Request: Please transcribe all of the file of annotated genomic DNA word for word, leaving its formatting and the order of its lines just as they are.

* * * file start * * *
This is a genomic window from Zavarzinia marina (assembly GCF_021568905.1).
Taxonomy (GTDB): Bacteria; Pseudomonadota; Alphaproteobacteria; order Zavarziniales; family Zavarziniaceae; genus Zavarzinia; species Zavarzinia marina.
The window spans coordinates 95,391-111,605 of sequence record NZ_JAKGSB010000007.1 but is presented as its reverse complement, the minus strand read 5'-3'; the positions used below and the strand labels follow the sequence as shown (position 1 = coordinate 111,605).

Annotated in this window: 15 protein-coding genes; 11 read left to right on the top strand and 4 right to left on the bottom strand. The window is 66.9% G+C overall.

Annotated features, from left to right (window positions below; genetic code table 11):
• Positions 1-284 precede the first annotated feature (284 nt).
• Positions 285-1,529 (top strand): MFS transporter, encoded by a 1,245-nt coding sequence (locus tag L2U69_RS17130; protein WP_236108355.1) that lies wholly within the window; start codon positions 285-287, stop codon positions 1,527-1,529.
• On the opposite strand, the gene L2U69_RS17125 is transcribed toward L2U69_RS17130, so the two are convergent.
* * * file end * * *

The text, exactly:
This is a genomic window from Zavarzinia marina (assembly GCF_021568905.1).
Taxonomy (GTDB): Bacteria; Pseudomonadota; Alphaproteobacteria; order Zavarziniales; family Zavarziniaceae; genus Zavarzinia; species Zavarzinia marina.
The window spans coordinates 95,391-111,605 of sequence record NZ_JAKGSB010000007.1 but is presented as its reverse complement, the minus strand read 5'-3'; the positions used below and the strand labels follow the sequence as shown (position 1 = coordinate 111,605).

Annotated in this window: 15 protein-coding genes; 11 read left to right on the top strand and 4 right to left on the bottom strand. The window is 66.9% G+C overall.

Annotated features, from left to right (window positions below; genetic code table 11):
• Positions 1-284 precede the first annotated feature (284 nt).
• Positions 285-1,529 (top strand): MFS transporter, encoded by a 1,245-nt coding sequence (locus tag L2U69_RS17130; protein WP_236108355.1) that lies wholly within the window; start codon positions 285-287, stop codon positions 1,527-1,529.
• On the opposite strand, the gene L2U69_RS17125 is transcribed toward L2U69_RS17130, so the two are convergent.